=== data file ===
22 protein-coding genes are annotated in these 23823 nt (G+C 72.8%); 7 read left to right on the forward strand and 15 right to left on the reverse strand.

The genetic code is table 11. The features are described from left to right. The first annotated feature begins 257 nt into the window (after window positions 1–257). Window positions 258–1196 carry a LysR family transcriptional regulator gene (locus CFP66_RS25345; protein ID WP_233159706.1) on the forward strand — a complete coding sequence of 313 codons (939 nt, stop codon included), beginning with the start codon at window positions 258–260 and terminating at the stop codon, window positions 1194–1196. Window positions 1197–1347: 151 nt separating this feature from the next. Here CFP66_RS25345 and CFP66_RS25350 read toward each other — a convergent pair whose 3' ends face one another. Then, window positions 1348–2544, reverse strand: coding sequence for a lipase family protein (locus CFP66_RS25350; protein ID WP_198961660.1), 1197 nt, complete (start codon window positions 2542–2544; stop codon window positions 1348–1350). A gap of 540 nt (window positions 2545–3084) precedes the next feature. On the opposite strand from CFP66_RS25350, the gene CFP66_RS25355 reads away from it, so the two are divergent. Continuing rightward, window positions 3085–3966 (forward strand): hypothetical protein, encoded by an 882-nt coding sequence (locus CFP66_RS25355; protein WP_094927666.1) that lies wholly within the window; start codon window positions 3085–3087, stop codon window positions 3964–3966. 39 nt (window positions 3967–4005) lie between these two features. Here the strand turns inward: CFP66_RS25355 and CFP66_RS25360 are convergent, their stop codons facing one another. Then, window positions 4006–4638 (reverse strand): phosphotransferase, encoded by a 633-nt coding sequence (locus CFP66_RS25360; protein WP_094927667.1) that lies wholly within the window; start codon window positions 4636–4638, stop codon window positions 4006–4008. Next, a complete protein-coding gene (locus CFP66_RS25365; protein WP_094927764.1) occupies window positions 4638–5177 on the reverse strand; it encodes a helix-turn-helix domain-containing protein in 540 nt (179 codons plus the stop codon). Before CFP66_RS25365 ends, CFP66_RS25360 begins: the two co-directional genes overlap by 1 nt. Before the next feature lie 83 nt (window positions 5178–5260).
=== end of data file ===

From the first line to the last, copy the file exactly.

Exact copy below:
22 protein-coding genes are annotated in these 23823 nt (G+C 72.8%); 7 read left to right on the forward strand and 15 right to left on the reverse strand.

The genetic code is table 11. The features are described from left to right. The first annotated feature begins 257 nt into the window (after window positions 1–257). Window positions 258–1196 carry a LysR family transcriptional regulator gene (locus CFP66_RS25345; protein ID WP_233159706.1) on the forward strand — a complete coding sequence of 313 codons (939 nt, stop codon included), beginning with the start codon at window positions 258–260 and terminating at the stop codon, window positions 1194–1196. Window positions 1197–1347: 151 nt separating this feature from the next. Here CFP66_RS25345 and CFP66_RS25350 read toward each other — a convergent pair whose 3' ends face one another. Then, window positions 1348–2544, reverse strand: coding sequence for a lipase family protein (locus CFP66_RS25350; protein ID WP_198961660.1), 1197 nt, complete (start codon window positions 2542–2544; stop codon window positions 1348–1350). A gap of 540 nt (window positions 2545–3084) precedes the next feature. On the opposite strand from CFP66_RS25350, the gene CFP66_RS25355 reads away from it, so the two are divergent. Continuing rightward, window positions 3085–3966 (forward strand): hypothetical protein, encoded by an 882-nt coding sequence (locus CFP66_RS25355; protein WP_094927666.1) that lies wholly within the window; start codon window positions 3085–3087, stop codon window positions 3964–3966. 39 nt (window positions 3967–4005) lie between these two features. Here the strand turns inward: CFP66_RS25355 and CFP66_RS25360 are convergent, their stop codons facing one another. Then, window positions 4006–4638 (reverse strand): phosphotransferase, encoded by a 633-nt coding sequence (locus CFP66_RS25360; protein WP_094927667.1) that lies wholly within the window; start codon window positions 4636–4638, stop codon window positions 4006–4008. Next, a complete protein-coding gene (locus CFP66_RS25365; protein WP_094927764.1) occupies window positions 4638–5177 on the reverse strand; it encodes a helix-turn-helix domain-containing protein in 540 nt (179 codons plus the stop codon). Before CFP66_RS25365 ends, CFP66_RS25360 begins: the two co-directional genes overlap by 1 nt. Before the next feature lie 83 nt (window positions 5178–5260).